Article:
Your Brand New MacBook Is Freaking Out and Here's How to Fix It

Illustration for article titled Your Brand New MacBook Is Freaking Out and Here's How to Fix It

So, you unwrapped your shiny new Macbook and booted it up for the first time, only to be greeted by sluggish performance and occasional forced restarts. What's going on? We don't know either, but here's a potential fix.


First, turn off your computer. Then hold down the Option key while turning it back on. You will be greeted by a language select dialogue; take your pick. Next, select Disk Utility. Select "Macintosh HD" from the left hand column, then click on the Verify Disk Permissions button. Chances are that this will reveal some sort of error in the text box above. Once it's done, click the Repair Disk Permissions button and let it do its thang. Finally, click on the Apple icon in the top-left corner of the menu bar and restart your computer the normal way. For some, this has been a sufficient fix, affording that fresh-out-of-the-box, super speedy performance you've come to expect of a new Apple computer.

We've had three new MacBook Airs with performance issues out of the box thus far, and yesterday's Kinja session only further confirmed that something is indeed afoot. Mostly, the problem boils down to a little case of MacBook v. Google Chrome, with Apple taking the fall. For whatever reason, Apple PR isn't willing to talk to us about the issue. But we did have a rather successful call with Apple Care today. Here's what they had to say on the matter:

Illustration for article titled Your Brand New MacBook Is Freaking Out and Here's How to Fix It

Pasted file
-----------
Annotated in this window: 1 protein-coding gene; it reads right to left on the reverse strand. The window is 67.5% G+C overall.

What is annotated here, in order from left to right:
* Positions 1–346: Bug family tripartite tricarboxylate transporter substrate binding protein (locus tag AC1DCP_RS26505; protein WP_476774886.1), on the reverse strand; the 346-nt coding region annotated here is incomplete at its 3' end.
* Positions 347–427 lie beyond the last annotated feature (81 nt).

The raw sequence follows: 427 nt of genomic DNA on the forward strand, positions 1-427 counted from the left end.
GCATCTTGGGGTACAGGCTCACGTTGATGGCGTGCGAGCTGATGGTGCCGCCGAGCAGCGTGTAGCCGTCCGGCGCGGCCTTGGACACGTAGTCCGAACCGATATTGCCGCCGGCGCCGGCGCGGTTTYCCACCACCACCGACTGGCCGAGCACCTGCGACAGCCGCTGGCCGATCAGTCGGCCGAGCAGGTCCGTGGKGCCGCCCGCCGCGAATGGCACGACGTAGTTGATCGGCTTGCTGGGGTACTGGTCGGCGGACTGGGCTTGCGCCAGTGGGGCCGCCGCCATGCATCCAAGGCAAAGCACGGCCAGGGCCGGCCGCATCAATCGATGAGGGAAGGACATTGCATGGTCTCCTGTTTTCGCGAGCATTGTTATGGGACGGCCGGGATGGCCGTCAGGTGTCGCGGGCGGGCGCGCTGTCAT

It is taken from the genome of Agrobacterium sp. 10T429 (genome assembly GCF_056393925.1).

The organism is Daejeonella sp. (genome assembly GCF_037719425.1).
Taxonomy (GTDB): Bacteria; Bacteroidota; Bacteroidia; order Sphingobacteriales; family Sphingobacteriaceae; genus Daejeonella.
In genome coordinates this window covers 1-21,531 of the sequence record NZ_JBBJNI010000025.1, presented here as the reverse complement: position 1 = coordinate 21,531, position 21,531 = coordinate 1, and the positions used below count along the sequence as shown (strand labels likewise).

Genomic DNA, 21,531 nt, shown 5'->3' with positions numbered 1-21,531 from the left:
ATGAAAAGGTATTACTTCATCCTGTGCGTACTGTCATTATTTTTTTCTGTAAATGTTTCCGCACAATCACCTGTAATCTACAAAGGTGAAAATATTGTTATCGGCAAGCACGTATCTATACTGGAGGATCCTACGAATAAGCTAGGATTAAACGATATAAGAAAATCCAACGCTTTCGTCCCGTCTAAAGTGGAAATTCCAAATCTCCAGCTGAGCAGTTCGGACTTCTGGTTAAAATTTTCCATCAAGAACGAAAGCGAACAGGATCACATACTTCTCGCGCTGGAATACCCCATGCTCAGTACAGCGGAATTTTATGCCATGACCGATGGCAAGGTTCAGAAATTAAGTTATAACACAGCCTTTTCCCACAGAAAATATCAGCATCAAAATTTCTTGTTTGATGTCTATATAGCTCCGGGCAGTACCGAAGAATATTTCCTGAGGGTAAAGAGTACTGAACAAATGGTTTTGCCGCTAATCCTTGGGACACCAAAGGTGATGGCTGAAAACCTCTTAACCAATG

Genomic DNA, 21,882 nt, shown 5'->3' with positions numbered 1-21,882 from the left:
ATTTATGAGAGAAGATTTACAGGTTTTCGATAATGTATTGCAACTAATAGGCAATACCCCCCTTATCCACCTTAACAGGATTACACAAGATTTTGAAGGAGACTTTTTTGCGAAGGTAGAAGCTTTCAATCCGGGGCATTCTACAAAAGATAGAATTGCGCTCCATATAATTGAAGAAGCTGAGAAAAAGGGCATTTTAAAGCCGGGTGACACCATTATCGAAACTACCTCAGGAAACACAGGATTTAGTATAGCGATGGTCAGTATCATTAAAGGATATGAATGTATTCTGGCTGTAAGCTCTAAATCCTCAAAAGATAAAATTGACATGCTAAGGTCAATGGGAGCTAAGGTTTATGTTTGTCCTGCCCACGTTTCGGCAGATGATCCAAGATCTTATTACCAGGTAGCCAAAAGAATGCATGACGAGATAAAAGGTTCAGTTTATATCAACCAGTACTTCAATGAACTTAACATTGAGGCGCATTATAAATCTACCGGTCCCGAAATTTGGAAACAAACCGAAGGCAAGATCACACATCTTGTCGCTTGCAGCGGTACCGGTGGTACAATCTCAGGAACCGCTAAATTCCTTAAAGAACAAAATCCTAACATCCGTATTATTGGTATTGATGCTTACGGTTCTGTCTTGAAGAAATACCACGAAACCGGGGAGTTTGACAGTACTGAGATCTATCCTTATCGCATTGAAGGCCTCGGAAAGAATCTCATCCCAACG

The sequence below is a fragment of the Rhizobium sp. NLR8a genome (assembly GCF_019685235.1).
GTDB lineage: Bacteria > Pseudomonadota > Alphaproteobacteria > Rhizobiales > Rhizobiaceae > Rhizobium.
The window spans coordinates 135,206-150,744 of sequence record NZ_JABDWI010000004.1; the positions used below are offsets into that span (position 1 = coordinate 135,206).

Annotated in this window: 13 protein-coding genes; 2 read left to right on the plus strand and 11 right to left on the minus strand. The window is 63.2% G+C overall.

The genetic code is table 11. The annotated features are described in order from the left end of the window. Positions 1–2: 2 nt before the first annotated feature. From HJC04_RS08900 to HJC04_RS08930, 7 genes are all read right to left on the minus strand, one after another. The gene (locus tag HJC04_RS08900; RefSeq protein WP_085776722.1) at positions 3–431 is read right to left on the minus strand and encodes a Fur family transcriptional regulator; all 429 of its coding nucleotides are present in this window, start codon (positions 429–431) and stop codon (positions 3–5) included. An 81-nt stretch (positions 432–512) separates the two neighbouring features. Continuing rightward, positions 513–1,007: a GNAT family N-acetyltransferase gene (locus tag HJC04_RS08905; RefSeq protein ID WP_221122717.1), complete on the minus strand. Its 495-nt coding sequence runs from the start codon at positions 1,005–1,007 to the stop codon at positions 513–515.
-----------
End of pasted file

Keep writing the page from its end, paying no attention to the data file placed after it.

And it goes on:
That scary 5-language dialog box prompting you to restart your computer is endemic to a kernel panic. The kernel is the bridge between applications and the actual data processing done at the hardware level, basically the behind-the-scenes wrangler of your computer's every action. And a kernel panic occurs when bad info is sent to the OS kernel. The bad info gets to the kernel and the kernel stops it in its tracks, which sends the kernel into a panic requiring a hard reboot.

Usually, when a recurring problem happens only while using a specific app (in the case, Chrome), the issue is with that app, not with the Apple system or hardware. This makes sense. Chrome has been the common denominator, without exception, when all of our MacBook Airs are crashing.

Apple Care suggests going back 2 or 3 builds in Google Chrome, to an earlier version. If that version works on your MacBook Air or Pro, and it isn't' buggy, then we know it's a problem specific to the latest version of the browser. As we'd guessed before, the best thing to do right now is to stay off Chrome till an update addressing this issue is made available. (*We've been using Safari, somewhat begrudgingly, for the past 24 hours now and haven't had a single crash.) Otherwise, you'll just keep sending bad info to your kernel, which will continue to panic and crash.

Apple Care did say that if you should happen to experience the same panic/crash while using Safari, to tell them ASAP, because a crash while using a browser native to the OS would be very significant. And tell us, too!


If you or anyone you know has an explanation for what's going on, please shoot us an email at or join in on the discussion below.



If you don't know about the Repair Permission or the Disk Repair... you shouldn't have a Mac. 9 times out of 10 this is the solution to any OS problem on a Mac.